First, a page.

In some of those situations they could be retro-fitted with newer electronics, but the owners chose the long-term solution of going with fully mechanical parts.


Don't get me wrong, I'm not speaking against modellers, other digital gear or electronic components at all.
I just think it'll be very hard to see a 40-year-old Peavey Vypyr, a Fender Mustang, etc., being restored to new condition the way we see it happening with analog amplifiers every day.

Quote by dspellman
As for long-term futures, I'd point to the fact that the only reason we still have tube amps past the '70's is that the Soviet bloc military relied on tube technology 40 years longer than the US military. Nixon opening China to trade in the early '70's gave us access to tube manufacturers and guitar amp technology stopped progressing right then and there. But times have changed, tube manufacturers are steadily dropping off the map even in China, and we're steadily headed toward declining availability and an eventual "boutique" manufacturing situation that will cost significantly more money to keep the old clunks running.

Tubes are so popular among guitar players and the hi-fi community that they'll probably never go away. Even if this is a small niche we're talking about here, it's still a huge market demanding for them all across the world. And as long as there's this demand that justifies it, production will not stop.

Quote by dspellman
While I've got a stack of tube amps that work well for guitar playing, I also play bass and keys, and honestly, I've been seduced by the dark side where those are concerned. I have neo-based speaker cabinets that can handle 900W each, outshout any Marshall stack, and weigh in the 40-47 lbs region. They're capable of going both higher and lower than a 4x12 with better dispersion of sound. I have 1500W amp heads that weigh in at 10 lbs. With a modeler, I can carry a complete rig into a gig with one trip from a Honda Civic and not have to roll anything.

Of course.
There's no denying the practicality (and affordability) of modelling gear. Hell, for my band's weekly practice I just throw a Zoom MS-100 small modelling pedal into my guitar's gigbag, and then plug it straight to the studio's PA. Works great and saves me a couple of trips to the car to lug my whole pedalboard and amp.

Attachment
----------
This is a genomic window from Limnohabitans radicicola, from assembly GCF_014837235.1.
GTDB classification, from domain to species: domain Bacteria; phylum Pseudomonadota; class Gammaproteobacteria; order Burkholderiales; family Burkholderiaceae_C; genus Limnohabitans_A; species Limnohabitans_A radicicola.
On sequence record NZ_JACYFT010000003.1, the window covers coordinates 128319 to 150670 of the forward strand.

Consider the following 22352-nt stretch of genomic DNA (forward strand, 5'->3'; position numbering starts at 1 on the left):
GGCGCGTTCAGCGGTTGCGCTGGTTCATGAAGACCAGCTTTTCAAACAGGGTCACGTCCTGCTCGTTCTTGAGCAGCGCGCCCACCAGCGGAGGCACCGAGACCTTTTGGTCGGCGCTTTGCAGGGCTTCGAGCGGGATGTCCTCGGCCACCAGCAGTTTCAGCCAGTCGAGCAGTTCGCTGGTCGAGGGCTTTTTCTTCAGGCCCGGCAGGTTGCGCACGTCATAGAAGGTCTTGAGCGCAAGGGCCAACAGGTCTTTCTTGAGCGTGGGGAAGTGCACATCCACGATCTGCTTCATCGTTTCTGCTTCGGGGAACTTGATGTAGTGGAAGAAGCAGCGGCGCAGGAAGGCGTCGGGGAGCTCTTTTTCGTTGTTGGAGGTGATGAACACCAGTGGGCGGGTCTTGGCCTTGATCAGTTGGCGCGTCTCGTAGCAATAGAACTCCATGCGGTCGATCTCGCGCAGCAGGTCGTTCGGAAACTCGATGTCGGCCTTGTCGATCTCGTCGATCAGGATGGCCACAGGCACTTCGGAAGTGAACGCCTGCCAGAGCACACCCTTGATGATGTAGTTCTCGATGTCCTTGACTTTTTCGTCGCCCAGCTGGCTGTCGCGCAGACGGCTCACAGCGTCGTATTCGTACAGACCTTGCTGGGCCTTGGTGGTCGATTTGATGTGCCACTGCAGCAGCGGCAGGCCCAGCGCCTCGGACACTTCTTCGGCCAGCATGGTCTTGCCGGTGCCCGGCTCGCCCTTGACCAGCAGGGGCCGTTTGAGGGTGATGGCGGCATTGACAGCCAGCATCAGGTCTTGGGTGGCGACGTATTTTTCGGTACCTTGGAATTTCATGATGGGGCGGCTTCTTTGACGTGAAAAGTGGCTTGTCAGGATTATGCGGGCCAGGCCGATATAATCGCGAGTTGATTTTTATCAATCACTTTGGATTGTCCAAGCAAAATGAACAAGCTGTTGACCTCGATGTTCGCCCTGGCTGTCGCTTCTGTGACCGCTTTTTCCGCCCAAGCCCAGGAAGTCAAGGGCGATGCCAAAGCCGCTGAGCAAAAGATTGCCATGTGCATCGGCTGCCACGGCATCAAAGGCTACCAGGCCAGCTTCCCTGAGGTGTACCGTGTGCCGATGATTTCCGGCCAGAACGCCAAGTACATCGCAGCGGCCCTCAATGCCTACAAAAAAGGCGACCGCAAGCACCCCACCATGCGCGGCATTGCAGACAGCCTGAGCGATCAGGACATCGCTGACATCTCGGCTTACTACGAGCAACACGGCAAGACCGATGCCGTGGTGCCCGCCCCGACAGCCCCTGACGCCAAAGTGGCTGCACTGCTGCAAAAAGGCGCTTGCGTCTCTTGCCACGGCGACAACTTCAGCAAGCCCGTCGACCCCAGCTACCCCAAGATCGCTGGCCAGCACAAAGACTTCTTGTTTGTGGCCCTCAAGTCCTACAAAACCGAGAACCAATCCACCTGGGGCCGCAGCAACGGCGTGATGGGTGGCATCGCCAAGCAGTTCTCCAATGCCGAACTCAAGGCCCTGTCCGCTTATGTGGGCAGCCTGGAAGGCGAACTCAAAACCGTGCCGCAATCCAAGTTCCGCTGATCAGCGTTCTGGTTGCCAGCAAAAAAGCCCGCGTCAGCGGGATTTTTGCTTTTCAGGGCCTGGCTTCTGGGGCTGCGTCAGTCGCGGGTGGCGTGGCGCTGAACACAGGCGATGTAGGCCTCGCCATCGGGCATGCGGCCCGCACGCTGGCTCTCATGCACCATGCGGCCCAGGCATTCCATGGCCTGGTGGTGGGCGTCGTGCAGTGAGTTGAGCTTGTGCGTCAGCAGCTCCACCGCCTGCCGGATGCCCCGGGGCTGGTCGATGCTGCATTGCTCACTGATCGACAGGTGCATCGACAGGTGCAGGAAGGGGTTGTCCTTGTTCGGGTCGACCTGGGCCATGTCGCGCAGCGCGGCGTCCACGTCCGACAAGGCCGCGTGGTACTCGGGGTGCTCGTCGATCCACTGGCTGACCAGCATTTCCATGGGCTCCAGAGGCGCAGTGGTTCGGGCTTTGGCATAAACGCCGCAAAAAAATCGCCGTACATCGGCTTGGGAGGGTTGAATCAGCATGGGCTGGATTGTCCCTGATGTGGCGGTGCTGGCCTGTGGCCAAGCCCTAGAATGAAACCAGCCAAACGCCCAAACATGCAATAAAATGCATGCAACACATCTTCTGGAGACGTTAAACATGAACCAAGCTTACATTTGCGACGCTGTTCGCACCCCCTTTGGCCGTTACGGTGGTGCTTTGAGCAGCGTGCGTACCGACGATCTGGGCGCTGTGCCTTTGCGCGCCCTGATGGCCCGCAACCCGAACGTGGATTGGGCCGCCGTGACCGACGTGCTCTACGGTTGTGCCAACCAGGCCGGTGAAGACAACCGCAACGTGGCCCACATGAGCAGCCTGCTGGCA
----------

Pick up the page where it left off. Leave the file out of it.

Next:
But the issue here is its durability.
E.g., despite taking extremely good care of my stuff, I don't believe my Zoom MS-100 will be working flawlessly, let's say, 25 years from now.
And when it breaks down, it will probably be impossible to repair, which won't happen with the rest of my gear (which is mostly analog).
Also, it was pretty cheap, so it'll be better to write it off and just buy a new multi-fx unit when that happens.


Taking the computer example again, my mom has a vintage typewriter. It's probably about 40 years old. It still works perfectly.
Do you have any idea how many computers, cellphones, etc., we went through during that typewriter's life? I lost count.
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#13
Quote by Linkerman

Don't get me wrong, I'm not speaking against modellers, other digital gear or electronic components at all.
I just think it'll be very hard to see a 40-year-old Peavey Vypyr, a Fender Mustang, etc., being restored to new condition the way we see it happening with analog amplifiers every day.


I don't think we'll care. If you want to speak out against an entire society that tosses stuff rather than fixes it, you're welcome to, and you'll find disciples. I have film cameras from Hasselblad that work perfectly and date to 1956, and that can be fixed by a competent repairman. OTOH, Hasselblad promised to support their digital backs for at least 10 years. They lied, and have withdrawn support for five-year-old backs. I have rows of digital camera bodies that have been obsoleted over the past 10 years. They still work, but performance on the new ones is so much better that we're looking at a durable item that's become disposable.

Quote by Linkerman

Tubes are so popular among guitar players and the hi-fi community that they'll probably never go away. Even if this is a small niche we're talking about here, it's still a huge market demanding for them all across the world. And as long as there's this demand that justifies it, production will not stop.


Tube amps exist because in the '70's a source of *cheap* tubes presented itself. That's going away. Neither the guitar nor *especially* the hi-fi community have enough volume to support a manufacturer who will do cheap tubes. We've already seen NOS tubes run to $60 and more each. When tubes become expensive, cheap tube amps will disappear and with them, entry level buyers. That very nearly happened in the '70's, and manufacturers had by and large already turned to solid state. That's what's going to happen again.